Sunday, August 10, 2008

I was still trying to absorb the news of Bernie Mac's death when I signed on about an hour ago and learned that Isaac Hayes has died.

"No!" I exclaimed at my computer, as if that would undo the headline.

Janet and I went to see Isaac Hayes just a few weeks ago, on June 26, at the Pittsburgh Symphony Orchestra's Community Partners Concert. I noted to Janet that he was moving really slowly, and that his voice wasn't as robust as it once was (I heard somewhere, later, that he had had a stroke). It seemed to me that it was about time for him to retire from performing live.

"I think that's the last time I'll go see him," I said.

I had seen him twice before. The first time...gosh, it must have been in the early 1970's, before "Shaft." He came out wearing this big ol' floppy fur hat, and bowed as he pulled it off with a flourish, revealing the shining dome of his bald head.

I think the women in the audience had orgasms.

I don't remember the entire program. I do remember an extended performance of "By The Time I Get To Phoenix," with a rap that told more fully the story of the young man who came home and "found another bull...grazing in his pasture."

I don't remember the entire program, but I remember that it was a heck of a show.

And then came "Shaft." Hearing that on the radio for the first time was one of the few instances when a piece of music made me feel like something new was happening in the world. I think it was like that for everybody who heard it. That driving percussion caught you right away, and then came...what is that? I've never heard anything like that before! That's a guitar? Dang! That is baaaaad!!

Then came the orchestra, building bits of melody on top of one another, but so slowly, just taking their time...flutes....organ....brass...strings....but so slowly, just taking their time...is this an instrumental number? There's no vocals, right?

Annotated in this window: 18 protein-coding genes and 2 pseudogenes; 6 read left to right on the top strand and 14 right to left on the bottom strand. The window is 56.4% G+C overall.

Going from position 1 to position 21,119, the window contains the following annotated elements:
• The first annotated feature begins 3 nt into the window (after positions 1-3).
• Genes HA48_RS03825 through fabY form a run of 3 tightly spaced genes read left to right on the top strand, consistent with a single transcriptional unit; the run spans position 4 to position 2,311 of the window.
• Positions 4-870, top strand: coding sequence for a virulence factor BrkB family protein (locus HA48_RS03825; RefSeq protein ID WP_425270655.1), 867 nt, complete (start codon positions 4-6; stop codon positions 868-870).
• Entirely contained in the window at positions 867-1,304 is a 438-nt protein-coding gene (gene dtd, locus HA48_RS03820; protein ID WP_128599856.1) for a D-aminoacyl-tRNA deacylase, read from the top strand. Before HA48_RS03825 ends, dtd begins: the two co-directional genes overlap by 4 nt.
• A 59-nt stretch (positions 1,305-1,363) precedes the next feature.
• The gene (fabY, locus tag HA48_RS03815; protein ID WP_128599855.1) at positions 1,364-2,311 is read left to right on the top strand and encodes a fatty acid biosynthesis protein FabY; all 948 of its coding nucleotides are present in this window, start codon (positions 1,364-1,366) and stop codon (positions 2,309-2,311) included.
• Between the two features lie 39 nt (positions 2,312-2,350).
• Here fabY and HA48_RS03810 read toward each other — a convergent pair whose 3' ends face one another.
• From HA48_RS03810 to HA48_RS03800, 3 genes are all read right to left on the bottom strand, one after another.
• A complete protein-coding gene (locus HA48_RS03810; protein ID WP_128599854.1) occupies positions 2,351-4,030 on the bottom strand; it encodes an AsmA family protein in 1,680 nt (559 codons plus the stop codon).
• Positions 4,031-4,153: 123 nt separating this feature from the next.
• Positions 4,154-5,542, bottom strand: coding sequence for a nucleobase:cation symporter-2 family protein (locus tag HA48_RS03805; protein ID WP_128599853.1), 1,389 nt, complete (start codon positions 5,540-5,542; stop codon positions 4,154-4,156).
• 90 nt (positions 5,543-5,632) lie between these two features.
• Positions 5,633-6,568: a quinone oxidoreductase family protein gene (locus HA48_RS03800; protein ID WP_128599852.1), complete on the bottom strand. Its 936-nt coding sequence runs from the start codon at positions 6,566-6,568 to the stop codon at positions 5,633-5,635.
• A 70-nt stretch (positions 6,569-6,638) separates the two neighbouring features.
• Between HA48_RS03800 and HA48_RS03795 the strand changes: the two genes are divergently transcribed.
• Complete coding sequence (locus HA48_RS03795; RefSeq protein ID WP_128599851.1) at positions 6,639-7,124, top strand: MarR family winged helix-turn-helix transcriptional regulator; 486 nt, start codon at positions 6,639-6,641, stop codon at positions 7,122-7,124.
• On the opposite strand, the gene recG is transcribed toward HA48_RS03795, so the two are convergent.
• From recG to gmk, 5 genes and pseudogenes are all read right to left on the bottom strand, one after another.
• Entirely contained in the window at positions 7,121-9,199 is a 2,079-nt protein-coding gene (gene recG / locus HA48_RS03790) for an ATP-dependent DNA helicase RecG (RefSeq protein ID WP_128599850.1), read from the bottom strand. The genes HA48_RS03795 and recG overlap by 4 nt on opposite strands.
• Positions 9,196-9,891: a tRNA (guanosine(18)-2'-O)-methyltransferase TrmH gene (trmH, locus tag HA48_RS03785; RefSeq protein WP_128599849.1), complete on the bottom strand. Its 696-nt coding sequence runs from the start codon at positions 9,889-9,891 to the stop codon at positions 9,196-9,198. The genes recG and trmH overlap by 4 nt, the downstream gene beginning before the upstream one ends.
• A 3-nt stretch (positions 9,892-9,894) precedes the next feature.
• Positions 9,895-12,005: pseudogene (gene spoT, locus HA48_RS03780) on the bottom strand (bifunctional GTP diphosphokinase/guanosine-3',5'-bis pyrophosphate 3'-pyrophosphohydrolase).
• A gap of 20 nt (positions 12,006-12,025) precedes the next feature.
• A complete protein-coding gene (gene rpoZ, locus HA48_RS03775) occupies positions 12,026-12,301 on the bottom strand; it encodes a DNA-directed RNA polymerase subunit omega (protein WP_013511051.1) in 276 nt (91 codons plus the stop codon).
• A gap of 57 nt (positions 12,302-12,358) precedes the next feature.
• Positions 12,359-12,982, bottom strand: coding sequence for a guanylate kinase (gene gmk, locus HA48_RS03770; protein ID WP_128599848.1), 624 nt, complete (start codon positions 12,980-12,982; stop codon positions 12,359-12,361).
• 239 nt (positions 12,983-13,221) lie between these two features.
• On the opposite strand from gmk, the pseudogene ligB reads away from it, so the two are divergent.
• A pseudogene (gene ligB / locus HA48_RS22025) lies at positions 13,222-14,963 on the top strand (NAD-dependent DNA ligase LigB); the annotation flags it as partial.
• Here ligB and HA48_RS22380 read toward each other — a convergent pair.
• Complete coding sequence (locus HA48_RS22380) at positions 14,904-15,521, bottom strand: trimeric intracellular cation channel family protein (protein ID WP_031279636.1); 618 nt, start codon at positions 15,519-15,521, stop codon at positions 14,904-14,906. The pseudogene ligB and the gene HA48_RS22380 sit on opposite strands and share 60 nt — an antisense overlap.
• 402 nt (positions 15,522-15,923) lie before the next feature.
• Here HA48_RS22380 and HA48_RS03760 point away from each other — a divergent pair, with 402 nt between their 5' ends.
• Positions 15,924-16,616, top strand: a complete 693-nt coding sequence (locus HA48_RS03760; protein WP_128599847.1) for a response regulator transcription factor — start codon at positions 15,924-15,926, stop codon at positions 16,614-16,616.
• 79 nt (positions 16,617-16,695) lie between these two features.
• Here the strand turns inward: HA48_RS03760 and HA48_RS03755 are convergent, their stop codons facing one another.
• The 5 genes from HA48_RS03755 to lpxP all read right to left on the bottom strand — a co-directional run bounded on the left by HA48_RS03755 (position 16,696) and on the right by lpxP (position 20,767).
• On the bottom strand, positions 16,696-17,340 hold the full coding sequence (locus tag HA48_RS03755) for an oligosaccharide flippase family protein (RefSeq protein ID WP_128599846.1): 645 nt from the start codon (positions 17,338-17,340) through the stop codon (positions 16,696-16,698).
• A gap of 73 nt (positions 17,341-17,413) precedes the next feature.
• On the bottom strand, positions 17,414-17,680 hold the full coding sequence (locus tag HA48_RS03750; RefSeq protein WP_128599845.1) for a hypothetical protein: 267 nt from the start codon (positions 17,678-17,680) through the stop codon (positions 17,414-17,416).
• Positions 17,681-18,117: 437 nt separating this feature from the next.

Most songs are only three minutes long, and at 1:45, it changes up, with a strutting bass line. Okay, he's gonna start singing now, right?

Wrong, wrong, wrong...the orchestra just kinda starts over with a second theme, with the brass doing their own strut over the bass. And the strings come back in, and the strings - the strings! - are jammin'!

Finally, at 2:43, that this-is-where-Barry-White-went-to-school baritone comes in, and because it's Isaac Hayes, he doesn't even have to sing, you know, he just lets the violins sing a languid melody over yet another change in the bass line, while he talks. And what's the first thing he says?

"Who's the black private dick that's a sex machine to all the chicks?"

Omigod, did he say what I think he said? Did he say, "dick?" He did!

Okay, he said "private dick," as in private detective, but private-dick-as-in-private-detective is white folks' slang from the '40s. Isaac Hayes is messing with my head here, and with everybody else's who hears this. Because not only is Shaft is a "black private dick," he's a "sex machine to all the chicks." A sex machine? A black sex machine? An ebon pneumatic Priapus? An atavistic primitive for whom women are still "chicks?"

It was 1971. Blacks had received the vote. Were entering college, graduating, and entering corporations. We were wearing suits and ties. Although some of us still wore Afros.

Oh, and feminism was in full flower.

"Who's the black private dick who's a sex machine to all the chicks?"

LOCK UP YOUR DAUGHTERS!!!!

And his backup singers identify the Scary Black Man who is the subject of this paean: "Shaft!"

And what's the very next thing Isaac Hayes says? "Damn right!"

Omigod, he said, "damn!" What the...?????